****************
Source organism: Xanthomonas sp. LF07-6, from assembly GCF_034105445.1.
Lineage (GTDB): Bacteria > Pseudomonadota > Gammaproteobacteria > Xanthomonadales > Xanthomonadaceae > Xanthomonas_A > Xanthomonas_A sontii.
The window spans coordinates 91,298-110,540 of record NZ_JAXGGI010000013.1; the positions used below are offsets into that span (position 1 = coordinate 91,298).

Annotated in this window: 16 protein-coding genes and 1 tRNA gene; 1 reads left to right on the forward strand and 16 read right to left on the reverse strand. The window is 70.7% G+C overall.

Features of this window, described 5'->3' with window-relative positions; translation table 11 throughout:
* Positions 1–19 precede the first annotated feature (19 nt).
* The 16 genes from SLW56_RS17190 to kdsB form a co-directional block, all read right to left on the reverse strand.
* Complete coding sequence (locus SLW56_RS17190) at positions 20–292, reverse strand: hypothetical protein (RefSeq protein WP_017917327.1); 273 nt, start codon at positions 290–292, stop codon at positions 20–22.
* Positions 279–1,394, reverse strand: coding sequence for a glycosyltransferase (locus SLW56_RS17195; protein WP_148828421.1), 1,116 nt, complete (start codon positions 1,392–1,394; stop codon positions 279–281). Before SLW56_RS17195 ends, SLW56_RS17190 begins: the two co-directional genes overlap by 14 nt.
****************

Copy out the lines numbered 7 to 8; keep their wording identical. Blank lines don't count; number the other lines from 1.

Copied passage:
* The 16 genes from SLW56_RS17190 to kdsB form a co-directional block, all read right to left on the reverse strand.
* Complete coding sequence (locus SLW56_RS17190) at positions 20–292, reverse strand: hypothetical protein (RefSeq protein WP_017917327.1); 273 nt, start codon at positions 290–292, stop codon at positions 20–22.